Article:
A Thing of Joy and Beauty

I love the moment when I’m reading and I forget to breathe. There is nothing like being so caught up in the beauty of the interior world that is being shared that I forget about the rest of my physical packaging.

While I speak often about things that I enjoy and don’t enjoy about stories, make no mistake that there are few things that bring me greater pleasure than a good book.

I still remember the first time I read “The Love Song of J. Alfred Prufrock” by T.S. Eliot and sucked in my breath with each consecutive image. The closing lines were:

 We have lingered in the chambers of the sea
By sea-girls wreathed with seaweed red and brown              
Till human voices wake us, and we drown

I was twelve years old and I didn’t understand everything in the poem.

But when I put the book down and closed my eyes, I knew that I wanted to read stories that made me feel the way those lines made me feel.

It’s not just imagery of course that can pull the breath from my body. Characters that make me care, plot lines where the resolution is both brilliant and inevitable can hold me so close that I look up only to realize that the day around me has passed me by.

There are few stories that can maintain that kind of moment forever.

But those perfect, beautiful moments that create a world stronger than the one around me?

Those are the moments I read for.

My breath is precious.

A story that can steal it is valuable beyond words.

IMG_0993Some moments and images are perfect in themselves, whole and complete

I love reading. I love the imagery and stories that overwhelm me with their beauty.

I am always working towards creating perfect moments within my own writing. If you would like to see my attempts, my fantasy novel,  The Guests of Honor, is available here.


The Extraordinary Ordinary

I am, I admit, less impressed by those who shock with flame-breathing unicorns than I am by those who shock with teaspoons.

One of the best parts of reading a good writer is their ability to turn the everyday, the mundane, into something extraordinary. It is that ability to take something that I know and turn into something new and strange that will hold in my head long after the story is completed.

I love reading stories that make me think in new ways about things I thought I knew.

The problem is that this is hard.

In order to offer a new perspective on something familiar, you have to have… a new perspective.

It is a lot easier to pull from the list of existing “shocking” images than it is to take a look at old things in new ways.

Not that I am not fond of fire-breathing unicorns, but there is something deeply unsettling about the idea that writers have to draw from the well of the over-the-top shock in order to create reader interest (I include cheap emotional shock in here as well as physical imagery).

There is room for both outsized imagery and more subtle interpretations.

I would just like a few more stories where the moment that makes me catch my breath involves the light reflecting off of a teaspoon and not off a unicorn-razed village.

IMG_1083Even a humble head of cabbage has unusual, and beautiful, angles

I am fascinated by what writers choose to affect their readers… and what they don’t.

My own imagery teeters between the outlandish and the small. If you’d like to see some of it, my fantasy novel,  The Guests of Honor, is available here.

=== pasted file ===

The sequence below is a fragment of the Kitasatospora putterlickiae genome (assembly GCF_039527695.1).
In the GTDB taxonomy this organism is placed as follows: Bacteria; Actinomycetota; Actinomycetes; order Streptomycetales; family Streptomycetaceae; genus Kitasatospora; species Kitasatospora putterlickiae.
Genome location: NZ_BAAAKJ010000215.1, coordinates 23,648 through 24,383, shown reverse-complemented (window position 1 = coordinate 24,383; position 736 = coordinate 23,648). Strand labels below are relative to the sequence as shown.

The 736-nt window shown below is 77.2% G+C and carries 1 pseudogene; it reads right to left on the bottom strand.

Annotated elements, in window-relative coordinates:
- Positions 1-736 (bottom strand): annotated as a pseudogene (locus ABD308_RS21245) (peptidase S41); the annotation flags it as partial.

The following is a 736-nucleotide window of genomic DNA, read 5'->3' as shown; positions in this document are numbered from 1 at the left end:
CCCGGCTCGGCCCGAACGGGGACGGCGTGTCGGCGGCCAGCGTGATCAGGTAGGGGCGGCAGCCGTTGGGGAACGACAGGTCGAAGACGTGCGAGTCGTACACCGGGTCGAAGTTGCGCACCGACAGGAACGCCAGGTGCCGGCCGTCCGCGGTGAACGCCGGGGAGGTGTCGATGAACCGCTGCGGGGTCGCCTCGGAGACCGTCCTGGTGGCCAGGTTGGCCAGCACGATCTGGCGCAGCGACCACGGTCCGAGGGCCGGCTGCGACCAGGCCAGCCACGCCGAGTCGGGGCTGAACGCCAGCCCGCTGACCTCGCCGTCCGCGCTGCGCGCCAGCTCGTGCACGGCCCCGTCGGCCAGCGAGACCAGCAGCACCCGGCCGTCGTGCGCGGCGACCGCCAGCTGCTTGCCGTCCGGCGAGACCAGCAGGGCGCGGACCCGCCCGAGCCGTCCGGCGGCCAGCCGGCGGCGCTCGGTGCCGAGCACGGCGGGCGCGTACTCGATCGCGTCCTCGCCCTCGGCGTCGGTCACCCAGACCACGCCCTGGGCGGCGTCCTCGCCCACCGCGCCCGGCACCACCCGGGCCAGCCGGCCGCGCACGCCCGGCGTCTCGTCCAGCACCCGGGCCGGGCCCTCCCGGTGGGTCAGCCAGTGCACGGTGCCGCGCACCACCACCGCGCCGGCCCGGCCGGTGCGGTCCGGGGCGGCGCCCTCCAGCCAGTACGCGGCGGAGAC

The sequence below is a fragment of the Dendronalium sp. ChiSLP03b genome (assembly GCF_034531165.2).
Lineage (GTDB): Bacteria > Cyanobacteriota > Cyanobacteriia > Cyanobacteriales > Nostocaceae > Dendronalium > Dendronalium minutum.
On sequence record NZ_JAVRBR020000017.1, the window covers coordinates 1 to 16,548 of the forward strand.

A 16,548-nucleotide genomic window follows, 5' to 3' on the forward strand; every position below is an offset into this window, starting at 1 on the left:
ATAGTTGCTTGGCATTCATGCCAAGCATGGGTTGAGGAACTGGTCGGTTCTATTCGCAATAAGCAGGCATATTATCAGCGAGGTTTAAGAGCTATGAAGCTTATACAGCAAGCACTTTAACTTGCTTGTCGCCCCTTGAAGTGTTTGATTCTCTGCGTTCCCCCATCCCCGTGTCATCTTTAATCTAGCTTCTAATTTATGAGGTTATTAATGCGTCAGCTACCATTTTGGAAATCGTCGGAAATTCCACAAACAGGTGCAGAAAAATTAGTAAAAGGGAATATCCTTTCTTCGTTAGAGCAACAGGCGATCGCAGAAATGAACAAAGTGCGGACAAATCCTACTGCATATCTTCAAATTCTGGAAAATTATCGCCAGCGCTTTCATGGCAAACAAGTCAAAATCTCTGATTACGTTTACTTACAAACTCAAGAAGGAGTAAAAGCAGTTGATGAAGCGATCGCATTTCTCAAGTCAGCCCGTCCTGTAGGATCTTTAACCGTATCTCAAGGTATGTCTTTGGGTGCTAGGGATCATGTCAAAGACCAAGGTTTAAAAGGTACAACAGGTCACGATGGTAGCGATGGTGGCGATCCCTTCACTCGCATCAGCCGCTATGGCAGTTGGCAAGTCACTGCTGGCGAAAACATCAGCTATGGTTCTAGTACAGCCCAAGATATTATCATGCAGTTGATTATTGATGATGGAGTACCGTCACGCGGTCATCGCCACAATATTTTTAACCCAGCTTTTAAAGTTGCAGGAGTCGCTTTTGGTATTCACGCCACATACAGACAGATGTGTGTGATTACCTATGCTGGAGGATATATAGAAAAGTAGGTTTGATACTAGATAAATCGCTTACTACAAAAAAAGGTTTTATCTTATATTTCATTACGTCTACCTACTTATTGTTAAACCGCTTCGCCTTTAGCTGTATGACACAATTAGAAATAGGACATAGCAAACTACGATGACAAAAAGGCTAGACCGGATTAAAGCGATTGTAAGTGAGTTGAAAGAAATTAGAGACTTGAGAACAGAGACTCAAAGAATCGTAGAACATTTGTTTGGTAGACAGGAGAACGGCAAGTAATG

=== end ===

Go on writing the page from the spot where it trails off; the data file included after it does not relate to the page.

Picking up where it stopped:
The World on Their Shoulders

Perfection is a hard life to sell. Especially in literature.

You think I’m joking.

Think about it though. If the main character of a story is the strongest, most powerful being in the universe that everyone loves (and the ones that don’t love them are so irredeemably awful that it doesn’t matter) and they can do anything they want, at anytime they want-

Wouldn’t the easiest description for that be “boring”?

Ignoring the other problem that conflict requires some real risk in order to be conflict, the cold, dirty truth is that we love an underdog.

We see this in all walks of life, not just in literature, but there is something intrinsically satisfying about the relatively powerless facing and fighting the relatively powerful.

(In part, because we often see ourselves as not very powerful and it is so much easier to relate to someone who feels the same way.)

Writers recognize this.

Writers turn themselves into pretzels to try and convey this feeling, even when the characters involved make it a completely ludicrous proposition.

There are a variety of ways to convey the nature of the underdog. Physical, magical, mental, and emotional weaknesses are often used to create a bond between the reader and the character they are carefully following. There are, of course, excellent exceptions to this rule, but an enduring trope in most genres is that the hero starts less powerful than what they fight and works their way towards being able to overcome overwhelming odds.

The problem is that in order to maintain this convenient stance of less powerful versus more powerful, sometimes the readers are asked to suspend all sense of logical connection. If the hero can carry the world in one hand whilst romancing the rest of the universe with the other, it becomes more and more difficult to believe that the cardboard caricatures that they are fighting can really stand up to the Force of Awesomeness. We won’t even get into the ridiculous power creep that happens in many long-running Fantasy series, because what fascinates me the most out of those situations is the desire to still paint the main character as the underdog.


While I see the fascination of a plucky David, or a completely confused Alice in Wonderland, why not embrace the character’s power and explore the problems that arise from it?

If the main character insists on being the most powerful being in the universe with a bevy of love-lorn followers, perhaps it might be interesting to see what conflicts arise from that position.